Adventure. Tourism. Education (photo Sebastien Coell)

Wellbeing is intimately linked to connection – to other people, but also to place, and the living systems that inhabit it. Relational design creates those connections. Would you like to spend a year developing a project or business idea that reconnects city and country in a regional context? With a focus on wellness, adventure, tourism, and education?

The new Masters by Research in Relational Design (#api_MRRD) is hosted by Arloesi Pontio Innovation (API), based in Pontio, at Bangor University. I’m teaching on the course as its senior advisor. It launches in September.

Wellbeing is intimately linked to attachment – not only to other people, but also to place, and living systems. Relational design creates those connections.

Based on creative ways to connect the “what is?” with the “what if?”, you will learn how to combine a region’s social, tech and ecological assets in ways that create new livelihoods and sustainable enterprises.

The #api_MRRD Masters is not theoretical. It is designed to help you make a positive step-change in a live project. Your research will be therefore be delivered in the form of a Business Proposal, an Exhibition, and a public Presentation to stakeholders and peers. The Lab’s experts will help you develop and tell your story effectively.

North Wales is one of Europe’s most resilient regions. It enjoys spectacular natural assets, unspoiled land, clean air and biodiversity, abundant water, sea, low population density – and ancient but still thriving cultural roots.

A thriving ecosystem of small companies range from world-leading outdoor, extreme sports and adventure tourism, to biorefining, grain and fiber networks, maker networks, boat builders – and the 500-strong North Wales Tech Community.

Focus areas: Adventure, Tourism, Education

Your #api_MRRD Masters could be about making connections in a wide variety of adventure and sport activities: climbing, running, diving, kayaking, camping, mountain biking, tree climbing, zipwiring, and more.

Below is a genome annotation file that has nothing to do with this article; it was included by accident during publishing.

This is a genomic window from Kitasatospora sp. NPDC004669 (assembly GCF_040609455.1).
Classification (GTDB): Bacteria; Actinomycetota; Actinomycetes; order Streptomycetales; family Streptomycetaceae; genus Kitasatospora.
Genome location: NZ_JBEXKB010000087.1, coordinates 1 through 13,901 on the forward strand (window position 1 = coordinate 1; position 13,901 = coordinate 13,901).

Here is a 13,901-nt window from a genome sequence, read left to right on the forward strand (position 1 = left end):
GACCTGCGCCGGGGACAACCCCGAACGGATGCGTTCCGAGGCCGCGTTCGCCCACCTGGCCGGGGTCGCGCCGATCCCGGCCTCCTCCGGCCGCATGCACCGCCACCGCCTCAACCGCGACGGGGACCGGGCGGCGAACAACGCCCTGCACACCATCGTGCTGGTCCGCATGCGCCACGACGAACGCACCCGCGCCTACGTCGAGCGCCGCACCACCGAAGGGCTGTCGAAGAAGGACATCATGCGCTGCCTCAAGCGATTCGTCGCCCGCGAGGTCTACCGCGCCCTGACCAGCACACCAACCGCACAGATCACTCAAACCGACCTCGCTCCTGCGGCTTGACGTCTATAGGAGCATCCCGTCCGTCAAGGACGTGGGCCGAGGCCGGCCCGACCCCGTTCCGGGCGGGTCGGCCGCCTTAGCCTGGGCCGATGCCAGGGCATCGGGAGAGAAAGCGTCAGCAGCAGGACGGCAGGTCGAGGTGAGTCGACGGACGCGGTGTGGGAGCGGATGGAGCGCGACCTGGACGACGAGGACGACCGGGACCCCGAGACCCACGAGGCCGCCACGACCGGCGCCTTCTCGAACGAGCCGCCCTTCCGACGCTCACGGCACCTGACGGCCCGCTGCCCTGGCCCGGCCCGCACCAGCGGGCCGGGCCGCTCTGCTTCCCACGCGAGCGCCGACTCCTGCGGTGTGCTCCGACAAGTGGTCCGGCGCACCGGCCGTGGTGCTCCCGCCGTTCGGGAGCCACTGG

Or your focus could be tourism. Active travel, biodiversity learning journeys, or soil-to-table relationships with the land, have huge potential in Wales. Also promising are social farming, Wwoofing, and Fibershed ‘makations’. River, forest and ecosystem restoration camps are growing in popularity, too.

There is also scope for theme-based learning journeys in North Wales – from citizen science, and artist residencies, to maker centres, land-based learning, and coding in the countryside. Other inspirations are the Fermentation Routes being developed in Latvia, Slovenia’s Honey Routes, or the Deep Time Walk app at Schumacher College in Devon.

Relational design is not just about start-ups; it’s also about connecting with anchor institutions.  Heritage buildings can be restored as Coworking/Coliving (CoWoLi) sites. Chapels, pubs, libraries, regional  museums, hostels, post offices, local shops – all be enhanced as rural hubs for visitor activities and create new livelihoods for local citizens; AirBNB Experiences is a good example.

Relational design in Bangor is supported the expertise to be found in Bangor University: sport science, extreme environments, health sciences, medical and neuroscience research, environmental sciences, and soil science.

The #api_MRRD course is based in a new arts and performance centre, Pontio, with facilities and expertise to match. The Masters is connected internationally with networks developing new business and governance models such as Cooperation Platforms.

Is this Masters for you?

The Masters in Relational Design course is for those who wish to: develop an existing project idea – perhaps in collaboration with an industry, government or anchor institution from your own territory; find employment in the public or private sectors in one of the sectors listed above; start a new enterprise; or work in regional development or innovation policy.

The course is residential, and runs full time from September to August. The course language is English. To get in touch please email Sara Roberts, sara.l.roberts@bangor.ac.uk


I first learned about North Wales as a living laboratory for innovation back in 2011. Here is my story from that first visit: From Druids, to Biorefineries: Innovation In A Small Nation

My input to the new Pontio masters also builds on lessons learned in our xskool workshops over recent years. In diverse contexts, we asked the same question: If the health of people, and the places where we live, are connected, what kinds of enterprise can help city and rural thrive together?

The story-so-far is summarised in Back To The Land 2.0 – A Design Agenda For Bioregions.  See also my my recent interview with @DomusWeb When Value Arises From Relationships, Not From Things